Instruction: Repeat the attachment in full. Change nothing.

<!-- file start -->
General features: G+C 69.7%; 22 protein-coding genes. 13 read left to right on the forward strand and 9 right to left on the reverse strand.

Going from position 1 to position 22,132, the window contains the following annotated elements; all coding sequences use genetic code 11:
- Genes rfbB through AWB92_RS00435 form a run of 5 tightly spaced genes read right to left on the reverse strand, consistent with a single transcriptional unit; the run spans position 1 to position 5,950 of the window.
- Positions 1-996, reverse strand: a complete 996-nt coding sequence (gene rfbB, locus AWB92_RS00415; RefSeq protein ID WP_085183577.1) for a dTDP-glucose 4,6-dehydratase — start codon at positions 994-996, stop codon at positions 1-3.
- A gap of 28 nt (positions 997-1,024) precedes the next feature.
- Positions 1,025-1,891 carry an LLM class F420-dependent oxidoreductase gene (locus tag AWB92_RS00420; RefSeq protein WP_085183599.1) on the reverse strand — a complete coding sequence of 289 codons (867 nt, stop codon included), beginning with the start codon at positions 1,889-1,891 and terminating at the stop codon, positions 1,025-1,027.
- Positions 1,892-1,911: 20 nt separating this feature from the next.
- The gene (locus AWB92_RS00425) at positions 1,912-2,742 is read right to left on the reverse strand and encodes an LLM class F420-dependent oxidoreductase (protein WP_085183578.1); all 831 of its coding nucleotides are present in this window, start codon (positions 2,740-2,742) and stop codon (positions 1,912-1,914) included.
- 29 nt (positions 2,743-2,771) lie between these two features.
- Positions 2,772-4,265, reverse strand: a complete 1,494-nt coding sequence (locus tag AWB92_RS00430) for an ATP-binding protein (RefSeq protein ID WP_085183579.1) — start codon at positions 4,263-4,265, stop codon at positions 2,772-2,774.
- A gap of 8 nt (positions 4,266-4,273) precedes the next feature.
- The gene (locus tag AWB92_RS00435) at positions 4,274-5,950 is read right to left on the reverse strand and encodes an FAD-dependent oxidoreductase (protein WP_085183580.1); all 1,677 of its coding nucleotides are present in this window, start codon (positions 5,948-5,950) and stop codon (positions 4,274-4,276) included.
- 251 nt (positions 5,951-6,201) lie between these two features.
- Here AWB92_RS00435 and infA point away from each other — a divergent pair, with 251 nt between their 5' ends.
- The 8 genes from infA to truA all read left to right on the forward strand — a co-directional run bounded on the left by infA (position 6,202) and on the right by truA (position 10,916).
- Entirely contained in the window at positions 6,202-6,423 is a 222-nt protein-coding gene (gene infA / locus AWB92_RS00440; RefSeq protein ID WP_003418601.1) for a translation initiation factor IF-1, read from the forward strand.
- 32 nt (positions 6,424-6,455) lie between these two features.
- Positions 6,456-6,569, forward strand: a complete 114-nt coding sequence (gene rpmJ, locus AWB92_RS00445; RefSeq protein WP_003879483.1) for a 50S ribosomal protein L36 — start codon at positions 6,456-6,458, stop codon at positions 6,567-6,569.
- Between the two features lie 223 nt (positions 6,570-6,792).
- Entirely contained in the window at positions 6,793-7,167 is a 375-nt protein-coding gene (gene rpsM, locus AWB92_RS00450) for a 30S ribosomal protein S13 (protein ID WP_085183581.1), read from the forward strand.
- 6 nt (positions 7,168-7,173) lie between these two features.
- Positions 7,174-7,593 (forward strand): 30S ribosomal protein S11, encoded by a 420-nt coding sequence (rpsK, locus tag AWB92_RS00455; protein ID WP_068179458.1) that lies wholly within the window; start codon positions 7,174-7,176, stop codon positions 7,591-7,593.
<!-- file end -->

General features: G+C 69.7%; 22 protein-coding genes. 13 read left to right on the forward strand and 9 right to left on the reverse strand.

Going from position 1 to position 22,132, the window contains the following annotated elements; all coding sequences use genetic code 11:
- Genes rfbB through AWB92_RS00435 form a run of 5 tightly spaced genes read right to left on the reverse strand, consistent with a single transcriptional unit; the run spans position 1 to position 5,950 of the window.
- Positions 1-996, reverse strand: a complete 996-nt coding sequence (gene rfbB, locus AWB92_RS00415; RefSeq protein ID WP_085183577.1) for a dTDP-glucose 4,6-dehydratase — start codon at positions 994-996, stop codon at positions 1-3.
- A gap of 28 nt (positions 997-1,024) precedes the next feature.
- Positions 1,025-1,891 carry an LLM class F420-dependent oxidoreductase gene (locus tag AWB92_RS00420; RefSeq protein WP_085183599.1) on the reverse strand — a complete coding sequence of 289 codons (867 nt, stop codon included), beginning with the start codon at positions 1,889-1,891 and terminating at the stop codon, positions 1,025-1,027.
- Positions 1,892-1,911: 20 nt separating this feature from the next.
- The gene (locus AWB92_RS00425) at positions 1,912-2,742 is read right to left on the reverse strand and encodes an LLM class F420-dependent oxidoreductase (protein WP_085183578.1); all 831 of its coding nucleotides are present in this window, start codon (positions 2,740-2,742) and stop codon (positions 1,912-1,914) included.
- 29 nt (positions 2,743-2,771) lie between these two features.
- Positions 2,772-4,265, reverse strand: a complete 1,494-nt coding sequence (locus tag AWB92_RS00430) for an ATP-binding protein (RefSeq protein ID WP_085183579.1) — start codon at positions 4,263-4,265, stop codon at positions 2,772-2,774.
- A gap of 8 nt (positions 4,266-4,273) precedes the next feature.
- The gene (locus tag AWB92_RS00435) at positions 4,274-5,950 is read right to left on the reverse strand and encodes an FAD-dependent oxidoreductase (protein WP_085183580.1); all 1,677 of its coding nucleotides are present in this window, start codon (positions 5,948-5,950) and stop codon (positions 4,274-4,276) included.
- 251 nt (positions 5,951-6,201) lie between these two features.
- Here AWB92_RS00435 and infA point away from each other — a divergent pair, with 251 nt between their 5' ends.
- The 8 genes from infA to truA all read left to right on the forward strand — a co-directional run bounded on the left by infA (position 6,202) and on the right by truA (position 10,916).
- Entirely contained in the window at positions 6,202-6,423 is a 222-nt protein-coding gene (gene infA / locus AWB92_RS00440; RefSeq protein ID WP_003418601.1) for a translation initiation factor IF-1, read from the forward strand.
- 32 nt (positions 6,424-6,455) lie between these two features.
- Positions 6,456-6,569, forward strand: a complete 114-nt coding sequence (gene rpmJ, locus AWB92_RS00445; RefSeq protein WP_003879483.1) for a 50S ribosomal protein L36 — start codon at positions 6,456-6,458, stop codon at positions 6,567-6,569.
- Between the two features lie 223 nt (positions 6,570-6,792).
- Entirely contained in the window at positions 6,793-7,167 is a 375-nt protein-coding gene (gene rpsM, locus AWB92_RS00450) for a 30S ribosomal protein S13 (protein ID WP_085183581.1), read from the forward strand.
- 6 nt (positions 7,168-7,173) lie between these two features.
- Positions 7,174-7,593 (forward strand): 30S ribosomal protein S11, encoded by a 420-nt coding sequence (rpsK, locus tag AWB92_RS00455; protein ID WP_068179458.1) that lies wholly within the window; start codon positions 7,174-7,176, stop codon positions 7,591-7,593.